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(2) Significant reflected cultural lighting
(such as the illumination caused by the reflection of
a major metropolitan area's lighting reflecting off a
cloud ceiling), or
(3) Limited cultural lighting combined
with a high level of natural reflectivity of celestial
illumination, such as that provided by a surface
covered by snow or a desert surface.
2. Low lighting conditions are those that do not
meet the high lighting conditions requirements.
3. Some areas may be considered a high lighting
environment only in specific circumstances. For
example, some surfaces, such as a forest with limited
cultural lighting, normally have little reflectivity,
requiring dependence on significant moonlight to
achieve a high lighting condition. However, when
that same forest is covered with snow, its reflectivity
may support a high lighting condition based only on
starlight. Similarly, a desolate area, with little cultural
lighting, such as a desert, may have such inherent
natural reflectivity that it may be considered a high
lighting conditions area regardless of season,
provided the cloud cover does not prevent starlight
from being reflected from the surface. Other surfaces,
such as areas of open water, may never have enough
reflectivity or cultural lighting to ever be character-
ized as a high lighting area.
4. Through the accumulation of night flying
experience in a particular area, the operator will
develop the ability to determine, prior to departure,
which areas can be considered supporting high or low
lighting conditions. Without that operational experi-
ence, low lighting considerations should be applied
by operators for both pre-flight planning and
operations until high lighting conditions are observed
or determined to be regularly available.
b. Astronomical Definitions and Background
Information for Night Operations
(a) Horizon. Wherever one is located on or
near the Earth's surface, the Earth is perceived as
essentially flat and, therefore, as a plane. If there are
no visual obstructions, the apparent intersection of
the sky with the Earth's (plane) surface is the horizon,
which appears as a circle centered at the observer. For
rise/set computations, the observer's eye is consid-
ered to be on the surface of the Earth, so that the
horizon is geometrically exactly 90 degrees from the
local vertical direction.
(b) Rise, Set. During the course of a day the
Earth rotates once on its axis causing the phenomena
of rising and setting. All celestial bodies, the Sun,
Moon, stars and planets, seem to appear in the sky at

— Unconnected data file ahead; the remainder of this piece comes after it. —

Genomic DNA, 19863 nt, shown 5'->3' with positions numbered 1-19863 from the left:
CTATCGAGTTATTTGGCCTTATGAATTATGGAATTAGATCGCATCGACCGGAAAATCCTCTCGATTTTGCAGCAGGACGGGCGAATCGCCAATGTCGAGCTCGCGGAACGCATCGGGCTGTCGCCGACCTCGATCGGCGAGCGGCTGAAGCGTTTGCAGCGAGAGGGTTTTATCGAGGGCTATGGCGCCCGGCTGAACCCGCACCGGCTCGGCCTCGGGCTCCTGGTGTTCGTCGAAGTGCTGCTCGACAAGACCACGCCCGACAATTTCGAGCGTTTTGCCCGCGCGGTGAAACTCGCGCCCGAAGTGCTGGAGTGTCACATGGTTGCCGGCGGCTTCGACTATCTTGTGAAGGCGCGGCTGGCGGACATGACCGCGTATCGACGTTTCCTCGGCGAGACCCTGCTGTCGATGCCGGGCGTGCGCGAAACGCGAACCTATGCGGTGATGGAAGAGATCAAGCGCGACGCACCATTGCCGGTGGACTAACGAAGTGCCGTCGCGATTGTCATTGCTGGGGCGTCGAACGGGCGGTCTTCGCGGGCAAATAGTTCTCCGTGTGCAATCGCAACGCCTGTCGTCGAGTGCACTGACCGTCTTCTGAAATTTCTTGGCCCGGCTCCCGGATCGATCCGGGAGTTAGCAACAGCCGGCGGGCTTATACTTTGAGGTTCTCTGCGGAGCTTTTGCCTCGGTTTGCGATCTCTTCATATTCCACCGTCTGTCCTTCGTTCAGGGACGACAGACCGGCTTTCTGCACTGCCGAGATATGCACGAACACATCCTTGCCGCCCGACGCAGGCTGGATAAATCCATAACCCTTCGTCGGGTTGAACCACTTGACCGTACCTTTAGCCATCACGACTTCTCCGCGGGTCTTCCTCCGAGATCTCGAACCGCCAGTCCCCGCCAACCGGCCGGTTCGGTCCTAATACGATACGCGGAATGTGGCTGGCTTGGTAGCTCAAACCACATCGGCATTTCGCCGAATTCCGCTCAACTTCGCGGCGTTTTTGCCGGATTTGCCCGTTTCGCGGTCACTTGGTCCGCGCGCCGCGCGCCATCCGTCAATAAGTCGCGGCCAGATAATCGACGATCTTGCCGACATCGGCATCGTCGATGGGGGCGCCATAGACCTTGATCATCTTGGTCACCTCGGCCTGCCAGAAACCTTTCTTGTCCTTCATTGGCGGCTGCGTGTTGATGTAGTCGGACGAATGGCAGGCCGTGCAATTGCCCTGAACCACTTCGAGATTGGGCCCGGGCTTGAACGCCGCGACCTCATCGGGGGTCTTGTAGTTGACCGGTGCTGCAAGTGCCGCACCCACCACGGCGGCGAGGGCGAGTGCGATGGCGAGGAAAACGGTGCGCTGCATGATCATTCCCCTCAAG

the horizon to the East of any particular place, then to
cross the sky and again disappear at the horizon to the
West. Because the Sun and Moon appear as circular
disks and not as points of light, a definition of rise or
set must be very specific, because not all of either
body is seen to rise or set at once.
(c) Sunrise and sunset refer to the times when
the upper edge of the disk of the Sun is on the horizon,
considered unobstructed relative to the location of
interest. Atmospheric conditions are assumed to be
average, and the location is in a level region on the
(d) Moonrise and moonset times are com-
puted for exactly the same circumstances as for
sunrise and sunset. However, moonrise and moonset
may occur at any time during a 24 hour period and,
consequently, it is often possible for the Moon to be
seen during daylight, and to have moonless nights. It
is also possible that a moonrise or moonset does not
occur relative to a specific place on a given date.
(e) Transit. The transit time of a celestial
body refers to the instant that its center crosses an
imaginary line in the sky - the observer's meridian -
running from north to south.
(f) Twilight. Before sunrise and again after
sunset there are intervals of time, known as
"twilight," during which there is natural light
provided by the upper atmosphere, which does
receive direct sunlight and reflects part of it toward
the Earth's surface.
(g) Civil twilight is defined to begin in the
morning, and to end in the evening when the center of
the Sun is geometrically 6 degrees below the horizon.
This is the limit at which twilight illumination is
sufficient, under good weather conditions, for
terrestrial objects to be clearly distinguished.
2. Title 14 of the Code of Federal Regulations
applies these concepts and definitions in addressing
the definition of night (Section 1.1), the requirement
for aircraft lighting (Section 91.209) and pilot
recency of night experience (Section 61.67).
10-2-8 Special Operations